Real Frequency Technique for Broadband Power Amplifier Design
High Power Broadband Power Amplifiers are the vital building blocks of many wireless communications systems (Base stations-LTE: $500 Billion by 2017, Connected devices: More than 50 Billion units by 2017 with several hundreds of Billions dollars of systems), New Generation Base Stations (Trillions of dollars of emerging market by 2020), Many kinds of Radars for various applications (Land Radars, Mobile radars, Smart Cars, surveillance, Trillions of dollars of emerging market by 2025) etc.
Emerging global wireless market directs us to work with GaN HEMT devices to design broadband high power amplifiers starting from several hundreds of MHz to X-Band.
GaN power transistors shows weird input and output load-pulled measured input and output impedances. Especially, as the operating frequency increases, real parts of the impedances drastically drops from several tenth ohms down to fractions of ohms. That is to say away from 50 ohms (1 to 100).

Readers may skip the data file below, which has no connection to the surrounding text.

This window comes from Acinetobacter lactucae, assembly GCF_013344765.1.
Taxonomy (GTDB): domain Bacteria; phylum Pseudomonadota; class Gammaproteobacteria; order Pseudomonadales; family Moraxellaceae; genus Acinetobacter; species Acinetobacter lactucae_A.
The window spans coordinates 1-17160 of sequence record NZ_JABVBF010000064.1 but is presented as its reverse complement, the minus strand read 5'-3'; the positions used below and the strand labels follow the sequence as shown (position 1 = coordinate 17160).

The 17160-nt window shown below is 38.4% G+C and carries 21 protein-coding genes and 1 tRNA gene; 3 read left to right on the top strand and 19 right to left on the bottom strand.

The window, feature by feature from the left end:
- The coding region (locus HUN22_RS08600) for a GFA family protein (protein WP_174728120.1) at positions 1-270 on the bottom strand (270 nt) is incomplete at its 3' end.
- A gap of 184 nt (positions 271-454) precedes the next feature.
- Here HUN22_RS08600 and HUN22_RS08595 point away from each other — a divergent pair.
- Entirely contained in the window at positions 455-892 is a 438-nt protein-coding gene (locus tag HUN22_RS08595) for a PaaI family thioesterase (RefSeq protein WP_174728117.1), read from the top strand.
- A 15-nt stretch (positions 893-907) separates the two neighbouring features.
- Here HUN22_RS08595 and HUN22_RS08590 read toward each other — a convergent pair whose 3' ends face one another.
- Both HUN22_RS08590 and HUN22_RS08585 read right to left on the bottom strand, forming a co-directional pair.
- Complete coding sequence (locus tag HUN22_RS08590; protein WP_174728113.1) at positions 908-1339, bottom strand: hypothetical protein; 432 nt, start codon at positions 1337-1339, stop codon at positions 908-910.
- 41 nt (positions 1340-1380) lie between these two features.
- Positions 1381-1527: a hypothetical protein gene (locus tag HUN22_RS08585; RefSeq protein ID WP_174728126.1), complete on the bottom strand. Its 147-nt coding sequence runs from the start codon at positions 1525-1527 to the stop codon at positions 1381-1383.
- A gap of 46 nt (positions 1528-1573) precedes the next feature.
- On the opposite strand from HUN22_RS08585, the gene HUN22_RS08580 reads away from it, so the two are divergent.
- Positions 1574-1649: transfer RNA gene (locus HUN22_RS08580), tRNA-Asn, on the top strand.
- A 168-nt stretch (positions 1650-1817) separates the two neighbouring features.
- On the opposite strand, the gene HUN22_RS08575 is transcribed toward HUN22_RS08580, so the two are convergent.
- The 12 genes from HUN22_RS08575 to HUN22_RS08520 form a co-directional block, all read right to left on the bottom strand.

Therefore, design of Input and output matching networks (IMN & OMN) becomes highly crucial. Element values of IMN and OMN shows wide spread which may be difficult to manufacture if not impossible.
In this case, design philosophy and methods of matching networks become very important to end up with reasonable gain, high Power Added Efficiency over wide frequency band of operations.
One have the following options to design IMN and OMN
• Design with Lumped Elements
• Design with transmission lines (distributed elements) such as microstrips
• Design with mixed lumped and distributed elements (in short, with mixed elements).
In this work, several “actual - high power - broadband RF and microwave amplifier” design examples are presented using lumped, distributed and mixed elements. In the course of designs, “Real Frequency Synthesis Robot” is employed2. Furthermore, it is shown that, X-Band- broadband PA designs are not technically-feasible with distributed elements. However, they can be manufactured using lumped elements employing MMIC technology. On the other hand, if one prefers to employ discrete components, then mixed element design is inevitable, technically feasible and economically cheap.